20 Mar 2019 3 min read

Royal Commission highlights dementia training gap

Royal Commission highlights dementia training gaps

The absence of minimum standards of dementia training for the aged care workforce has repeatedly been raised as a major issue affecting the care of older Australians.

The absence of minimum standards of dementia training for the aged care workforce has repeatedly been raised as a major issue affecting the care of older Australians.

Nowhere is this more evident than in the support and care of people living with dementia, who make up an estimated 50 per cent of people living in residential aged care and 70 per cent of people living in the community supported by family/carers and community aged care staff.

In one of the first hearings of the Royal Commission in Adelaide, Dementia Australia CEO Maree McCabe called for mandatory dementia education for all dementia care workers. Some people may find it surprising that this doesn’t happen already.  Successive government investigations dating back to the Productivity Commission in 2011 have highlighted inadequate levels of dementia education. Again in 2016, the Census of the Aged Care Workforce highlighted dementia as a priority area for workers seeking education.

Given the current packaging rules in relation to the Certificate III in Individual Support, there is often little or no dementia education included as part of this training. The extent of this issue is difficult to quantify with no available data on the levels of dementia education in the aged care workforce.

Too many care workers in Australia are working with people living with dementia without the necessary skills and knowledge they need, potentially leading to poorer outcomes for consumers and reduced job satisfaction for staff.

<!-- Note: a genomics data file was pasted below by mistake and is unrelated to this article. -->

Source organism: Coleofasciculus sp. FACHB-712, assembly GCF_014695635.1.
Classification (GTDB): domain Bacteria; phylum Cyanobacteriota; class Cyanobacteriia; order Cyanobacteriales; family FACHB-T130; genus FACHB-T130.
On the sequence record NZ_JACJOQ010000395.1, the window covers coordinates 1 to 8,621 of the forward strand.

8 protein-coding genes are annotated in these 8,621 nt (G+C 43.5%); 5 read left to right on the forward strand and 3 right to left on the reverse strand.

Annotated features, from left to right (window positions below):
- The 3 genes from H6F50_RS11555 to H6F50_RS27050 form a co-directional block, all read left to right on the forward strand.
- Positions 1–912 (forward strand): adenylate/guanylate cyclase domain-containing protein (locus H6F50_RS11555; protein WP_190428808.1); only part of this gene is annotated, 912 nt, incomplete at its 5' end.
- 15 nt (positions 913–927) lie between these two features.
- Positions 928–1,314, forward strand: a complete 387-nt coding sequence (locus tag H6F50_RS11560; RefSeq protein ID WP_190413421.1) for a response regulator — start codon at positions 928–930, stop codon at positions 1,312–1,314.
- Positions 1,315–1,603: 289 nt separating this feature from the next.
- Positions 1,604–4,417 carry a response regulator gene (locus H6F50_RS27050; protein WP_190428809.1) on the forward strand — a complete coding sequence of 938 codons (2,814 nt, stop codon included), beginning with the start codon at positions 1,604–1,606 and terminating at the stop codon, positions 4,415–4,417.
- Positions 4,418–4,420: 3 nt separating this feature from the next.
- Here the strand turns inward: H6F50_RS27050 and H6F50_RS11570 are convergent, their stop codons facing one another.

The establishment of Dementia Training Australia (DTA) in 2016 created for the first time a national dementia education service unique in the world, providing a comprehensive suite of online and face-to-face training programs for the direct care and allied health workforces.

Dementia Australia delivers on behalf of DTA the three-day vocational training course Dementia Essentials. The program reached more than 5000 care workers last year alone. While that’s an achievement in itself, it needs to be put in the context of 240,000 aged care workers in Australia.

Dementia Essentials provides a foundation in how to provide person-centred care for people living with dementia. It achieves this through providing participants with foundational knowledge about the nature of dementia and its impacts, and explores concepts of effective communication, identifying unmet needs, understanding changed behaviours and developing effective responses, and activities to promote wellbeing.

We repeatedly receive feedback from staff who have participated in the course, about the changes that Dementia Essentials has encouraged them to make in their workplaces. One participant said the course gave her the confidence and skills she needed to return to a dementia wing after some time away. She was able to support a resident who was often irritable by communicating in a way that met his needs and showed that she understood him.

Another participant began a ‘bucket list’ program at their workplace, starting with a blind person living with dementia who wanted fish and chips at the beach.

Whilst the Dementia Essentials is a highly valued program achieving great results for participants, this can only be sustained where there is the right culture of care in their organisations which is the product of good leadership.

The work that DTA does through its Tailored Training Packages can enable a specific program of training to be developed to address the specific needs of a provider, assisting them to achieve their change objectives. We are currently working with more than 300 aged care sites across Australia on these training packages.

It is pleasing to see that a growing number of aged care providers are recognising the importance of dementia training that delivers real change. Many of them are striving to do their best, within a system that has shortcomings and in a society that has not placed enough value on the care of our elders.

Let’s hope that, through the Royal Commission, we see much-needed transformation in the system, and adequate training for those who work in dementia support and care.


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